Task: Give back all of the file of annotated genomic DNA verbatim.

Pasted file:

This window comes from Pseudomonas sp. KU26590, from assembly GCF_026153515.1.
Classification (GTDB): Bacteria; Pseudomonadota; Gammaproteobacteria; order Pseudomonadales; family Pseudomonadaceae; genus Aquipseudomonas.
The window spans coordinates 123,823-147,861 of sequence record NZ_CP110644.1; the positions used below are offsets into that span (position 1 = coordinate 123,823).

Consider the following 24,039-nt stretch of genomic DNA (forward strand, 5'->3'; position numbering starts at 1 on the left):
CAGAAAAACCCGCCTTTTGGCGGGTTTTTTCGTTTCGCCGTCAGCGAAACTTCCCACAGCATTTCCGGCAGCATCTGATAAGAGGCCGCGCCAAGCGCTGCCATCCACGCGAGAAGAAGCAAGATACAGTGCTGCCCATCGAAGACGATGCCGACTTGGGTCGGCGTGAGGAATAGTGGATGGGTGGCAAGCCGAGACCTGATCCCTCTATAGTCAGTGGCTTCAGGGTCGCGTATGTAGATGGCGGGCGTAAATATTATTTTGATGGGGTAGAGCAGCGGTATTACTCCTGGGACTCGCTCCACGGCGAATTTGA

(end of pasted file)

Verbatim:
This window comes from Pseudomonas sp. KU26590, from assembly GCF_026153515.1.
Classification (GTDB): Bacteria; Pseudomonadota; Gammaproteobacteria; order Pseudomonadales; family Pseudomonadaceae; genus Aquipseudomonas.
The window spans coordinates 123,823-147,861 of sequence record NZ_CP110644.1; the positions used below are offsets into that span (position 1 = coordinate 123,823).

Consider the following 24,039-nt stretch of genomic DNA (forward strand, 5'->3'; position numbering starts at 1 on the left):
CAGAAAAACCCGCCTTTTGGCGGGTTTTTTCGTTTCGCCGTCAGCGAAACTTCCCACAGCATTTCCGGCAGCATCTGATAAGAGGCCGCGCCAAGCGCTGCCATCCACGCGAGAAGAAGCAAGATACAGTGCTGCCCATCGAAGACGATGCCGACTTGGGTCGGCGTGAGGAATAGTGGATGGGTGGCAAGCCGAGACCTGATCCCTCTATAGTCAGTGGCTTCAGGGTCGCGTATGTAGATGGCGGGCGTAAATATTATTTTGATGGGGTAGAGCAGCGGTATTACTCCTGGGACTCGCTCCACGGCGAATTTGA